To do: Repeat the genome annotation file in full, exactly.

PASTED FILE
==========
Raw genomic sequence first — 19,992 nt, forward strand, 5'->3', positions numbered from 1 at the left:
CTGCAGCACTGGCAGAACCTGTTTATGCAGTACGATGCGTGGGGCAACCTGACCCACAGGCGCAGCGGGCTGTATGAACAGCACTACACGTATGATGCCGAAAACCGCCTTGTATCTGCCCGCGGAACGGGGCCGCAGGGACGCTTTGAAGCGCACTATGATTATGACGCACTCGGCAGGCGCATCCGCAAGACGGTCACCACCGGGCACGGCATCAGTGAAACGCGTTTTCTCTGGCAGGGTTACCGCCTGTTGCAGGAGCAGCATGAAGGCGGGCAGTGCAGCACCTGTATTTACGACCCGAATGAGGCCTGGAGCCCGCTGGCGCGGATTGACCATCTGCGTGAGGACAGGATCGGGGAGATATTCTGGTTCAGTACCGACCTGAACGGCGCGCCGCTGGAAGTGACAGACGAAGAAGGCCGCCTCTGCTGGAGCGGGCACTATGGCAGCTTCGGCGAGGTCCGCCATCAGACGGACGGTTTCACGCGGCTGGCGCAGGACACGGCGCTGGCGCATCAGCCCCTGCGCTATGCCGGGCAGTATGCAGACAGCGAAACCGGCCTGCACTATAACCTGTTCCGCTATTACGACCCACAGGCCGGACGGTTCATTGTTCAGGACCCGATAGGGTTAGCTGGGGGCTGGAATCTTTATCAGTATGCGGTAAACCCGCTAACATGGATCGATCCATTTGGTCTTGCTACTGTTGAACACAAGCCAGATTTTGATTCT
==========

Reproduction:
Raw genomic sequence first — 19,992 nt, forward strand, 5'->3', positions numbered from 1 at the left:
CTGCAGCACTGGCAGAACCTGTTTATGCAGTACGATGCGTGGGGCAACCTGACCCACAGGCGCAGCGGGCTGTATGAACAGCACTACACGTATGATGCCGAAAACCGCCTTGTATCTGCCCGCGGAACGGGGCCGCAGGGACGCTTTGAAGCGCACTATGATTATGACGCACTCGGCAGGCGCATCCGCAAGACGGTCACCACCGGGCACGGCATCAGTGAAACGCGTTTTCTCTGGCAGGGTTACCGCCTGTTGCAGGAGCAGCATGAAGGCGGGCAGTGCAGCACCTGTATTTACGACCCGAATGAGGCCTGGAGCCCGCTGGCGCGGATTGACCATCTGCGTGAGGACAGGATCGGGGAGATATTCTGGTTCAGTACCGACCTGAACGGCGCGCCGCTGGAAGTGACAGACGAAGAAGGCCGCCTCTGCTGGAGCGGGCACTATGGCAGCTTCGGCGAGGTCCGCCATCAGACGGACGGTTTCACGCGGCTGGCGCAGGACACGGCGCTGGCGCATCAGCCCCTGCGCTATGCCGGGCAGTATGCAGACAGCGAAACCGGCCTGCACTATAACCTGTTCCGCTATTACGACCCACAGGCCGGACGGTTCATTGTTCAGGACCCGATAGGGTTAGCTGGGGGCTGGAATCTTTATCAGTATGCGGTAAACCCGCTAACATGGATCGATCCATTTGGTCTTGCTACTGTTGAACACAAGCCAGATTTTGATTCT